Okonomiyaki in Osaka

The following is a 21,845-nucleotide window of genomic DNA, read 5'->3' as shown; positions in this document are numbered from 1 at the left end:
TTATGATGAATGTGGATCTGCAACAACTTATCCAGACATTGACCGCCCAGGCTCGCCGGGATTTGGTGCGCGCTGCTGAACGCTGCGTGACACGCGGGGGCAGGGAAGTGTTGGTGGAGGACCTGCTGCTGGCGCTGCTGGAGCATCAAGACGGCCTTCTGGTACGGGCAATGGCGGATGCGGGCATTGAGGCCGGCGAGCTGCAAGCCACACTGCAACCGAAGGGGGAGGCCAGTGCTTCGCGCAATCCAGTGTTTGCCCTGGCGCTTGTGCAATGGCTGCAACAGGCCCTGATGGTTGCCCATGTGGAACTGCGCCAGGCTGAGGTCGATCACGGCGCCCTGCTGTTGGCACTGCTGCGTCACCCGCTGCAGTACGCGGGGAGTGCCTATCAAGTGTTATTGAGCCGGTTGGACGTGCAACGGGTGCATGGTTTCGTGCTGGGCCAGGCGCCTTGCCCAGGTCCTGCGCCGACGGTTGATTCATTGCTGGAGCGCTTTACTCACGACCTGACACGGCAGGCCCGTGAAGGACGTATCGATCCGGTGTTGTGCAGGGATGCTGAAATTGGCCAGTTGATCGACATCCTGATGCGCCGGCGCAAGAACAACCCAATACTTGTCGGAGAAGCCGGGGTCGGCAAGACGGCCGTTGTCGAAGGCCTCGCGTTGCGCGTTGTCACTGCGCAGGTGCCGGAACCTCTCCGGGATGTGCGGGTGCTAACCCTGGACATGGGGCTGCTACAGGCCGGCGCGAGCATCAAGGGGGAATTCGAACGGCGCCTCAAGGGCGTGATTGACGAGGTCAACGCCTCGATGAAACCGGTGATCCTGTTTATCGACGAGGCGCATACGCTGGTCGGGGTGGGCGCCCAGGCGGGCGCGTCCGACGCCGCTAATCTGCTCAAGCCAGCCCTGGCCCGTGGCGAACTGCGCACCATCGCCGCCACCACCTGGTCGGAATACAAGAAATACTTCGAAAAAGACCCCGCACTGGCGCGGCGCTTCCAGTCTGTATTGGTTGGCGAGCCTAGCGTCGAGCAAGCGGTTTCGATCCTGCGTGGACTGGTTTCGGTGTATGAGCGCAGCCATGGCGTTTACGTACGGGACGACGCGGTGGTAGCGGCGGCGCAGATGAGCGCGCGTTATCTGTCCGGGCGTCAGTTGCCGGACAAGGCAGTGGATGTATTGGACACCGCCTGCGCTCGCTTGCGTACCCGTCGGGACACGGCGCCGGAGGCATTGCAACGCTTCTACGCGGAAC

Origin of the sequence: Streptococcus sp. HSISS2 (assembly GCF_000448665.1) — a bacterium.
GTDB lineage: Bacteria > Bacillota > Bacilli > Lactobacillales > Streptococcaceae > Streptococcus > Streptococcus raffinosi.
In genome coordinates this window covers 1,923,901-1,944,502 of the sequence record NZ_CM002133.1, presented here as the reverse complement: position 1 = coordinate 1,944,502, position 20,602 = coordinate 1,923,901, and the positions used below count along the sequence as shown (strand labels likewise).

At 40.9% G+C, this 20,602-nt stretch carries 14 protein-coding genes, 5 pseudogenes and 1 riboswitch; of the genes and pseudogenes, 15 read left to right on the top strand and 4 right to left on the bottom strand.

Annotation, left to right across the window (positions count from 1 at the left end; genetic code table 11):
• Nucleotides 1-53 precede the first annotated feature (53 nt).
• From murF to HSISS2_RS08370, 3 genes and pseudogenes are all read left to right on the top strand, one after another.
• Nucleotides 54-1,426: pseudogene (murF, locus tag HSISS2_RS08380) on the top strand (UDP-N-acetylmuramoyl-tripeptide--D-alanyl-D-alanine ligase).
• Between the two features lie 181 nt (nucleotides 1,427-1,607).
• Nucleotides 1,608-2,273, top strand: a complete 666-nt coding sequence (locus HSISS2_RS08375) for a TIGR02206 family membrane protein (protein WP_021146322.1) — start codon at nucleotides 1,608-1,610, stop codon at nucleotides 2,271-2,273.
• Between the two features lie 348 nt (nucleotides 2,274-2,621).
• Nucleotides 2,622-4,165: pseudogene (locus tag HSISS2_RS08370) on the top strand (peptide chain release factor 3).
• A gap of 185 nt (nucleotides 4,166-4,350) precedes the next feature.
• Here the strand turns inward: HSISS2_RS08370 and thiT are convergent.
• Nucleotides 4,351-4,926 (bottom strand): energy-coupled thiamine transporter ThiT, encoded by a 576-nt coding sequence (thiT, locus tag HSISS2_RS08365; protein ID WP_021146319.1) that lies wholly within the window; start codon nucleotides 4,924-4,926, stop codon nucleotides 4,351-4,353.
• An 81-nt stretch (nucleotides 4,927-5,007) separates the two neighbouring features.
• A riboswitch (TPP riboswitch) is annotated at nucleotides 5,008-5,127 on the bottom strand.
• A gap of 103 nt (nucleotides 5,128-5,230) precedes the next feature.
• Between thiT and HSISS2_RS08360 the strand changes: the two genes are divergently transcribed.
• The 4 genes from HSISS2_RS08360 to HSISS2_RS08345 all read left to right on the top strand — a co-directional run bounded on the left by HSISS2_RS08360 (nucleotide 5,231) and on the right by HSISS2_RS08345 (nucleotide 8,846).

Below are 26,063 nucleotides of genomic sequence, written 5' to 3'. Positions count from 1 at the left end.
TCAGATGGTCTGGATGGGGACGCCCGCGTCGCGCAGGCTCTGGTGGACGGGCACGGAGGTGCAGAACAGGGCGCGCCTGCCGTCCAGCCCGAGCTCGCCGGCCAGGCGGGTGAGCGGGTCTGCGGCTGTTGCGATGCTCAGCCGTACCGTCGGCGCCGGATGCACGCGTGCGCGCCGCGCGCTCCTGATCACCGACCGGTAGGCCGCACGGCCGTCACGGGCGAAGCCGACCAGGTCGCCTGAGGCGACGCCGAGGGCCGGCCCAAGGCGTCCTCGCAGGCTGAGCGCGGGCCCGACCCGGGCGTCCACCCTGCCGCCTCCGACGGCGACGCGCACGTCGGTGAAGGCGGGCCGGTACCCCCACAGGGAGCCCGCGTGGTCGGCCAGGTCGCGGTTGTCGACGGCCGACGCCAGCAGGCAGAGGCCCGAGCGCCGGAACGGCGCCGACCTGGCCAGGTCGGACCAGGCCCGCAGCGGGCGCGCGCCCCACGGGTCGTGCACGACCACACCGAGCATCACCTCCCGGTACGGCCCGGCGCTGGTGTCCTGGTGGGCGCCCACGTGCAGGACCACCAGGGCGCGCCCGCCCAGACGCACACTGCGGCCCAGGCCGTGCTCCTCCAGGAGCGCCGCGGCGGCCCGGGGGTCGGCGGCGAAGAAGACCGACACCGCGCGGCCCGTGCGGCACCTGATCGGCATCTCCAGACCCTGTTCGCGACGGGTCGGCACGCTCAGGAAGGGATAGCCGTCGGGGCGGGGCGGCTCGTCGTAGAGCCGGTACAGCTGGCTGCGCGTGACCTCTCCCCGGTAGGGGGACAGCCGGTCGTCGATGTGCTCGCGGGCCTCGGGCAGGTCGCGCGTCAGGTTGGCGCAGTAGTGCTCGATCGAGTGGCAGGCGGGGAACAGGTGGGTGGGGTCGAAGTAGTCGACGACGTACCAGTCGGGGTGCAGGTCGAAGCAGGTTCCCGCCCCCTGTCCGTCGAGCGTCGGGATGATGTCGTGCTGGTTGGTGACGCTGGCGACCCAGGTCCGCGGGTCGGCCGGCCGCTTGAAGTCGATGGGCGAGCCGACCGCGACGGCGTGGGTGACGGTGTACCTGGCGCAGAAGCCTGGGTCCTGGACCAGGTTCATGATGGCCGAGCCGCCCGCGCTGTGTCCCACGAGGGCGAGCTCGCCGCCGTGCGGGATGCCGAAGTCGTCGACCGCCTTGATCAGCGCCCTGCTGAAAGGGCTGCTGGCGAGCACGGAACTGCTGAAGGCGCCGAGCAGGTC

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You think you’ve tried every kind of pancake out there? Sure, you’ve had the sweet ones with ricotta, topped with fruit, or maybe the savory ones embedded with sweet potatoes or some other nonsense, but I’m guessing you probably haven’t seen (or tasted) a lot of okonomiyaki. This savory cabbage pancake is the star of Osaka (along with takoyaki – see yesterday’s post) due in part to the range of potential flavors. “Okonomi” means “whatever you like” so diners typically go for things like pork belly, wagyu beef or seafood; I’m fine with shrimp and scallions, frankly. The thin batter always contains dashi – the building block of Japanese cuisine – made from kombu (dried seaweed) and katsuobushi (thinly-shaved, smoked and dried skipjack tuna). Although in Osaka, the dashi tends to be more kombu-based, which means more gentle, and less intense than in Tokyo. The must-have toppings are okonomiyaki sauce (think sweetened A1 or worcestershire) with a healthy drizzle of Kewpie mayo (the version at Fukutaro is cut with white wine and mustard) and a vigorous shake of finely-minced nori (dried seaweed). Personally, I don’t think these pancakes need all of that sauce; there’s plenty of umami going on without it, and you sacrifice a crispy exterior, but that’s just my opinion. In Chicago, Ramen-san offers a limited, so-so okonomiyaki menu on Saturdays, but the best version I’ve had locally was the one from Tsukiji Fish Market on West Grand Ave (where they also have takoyaki).

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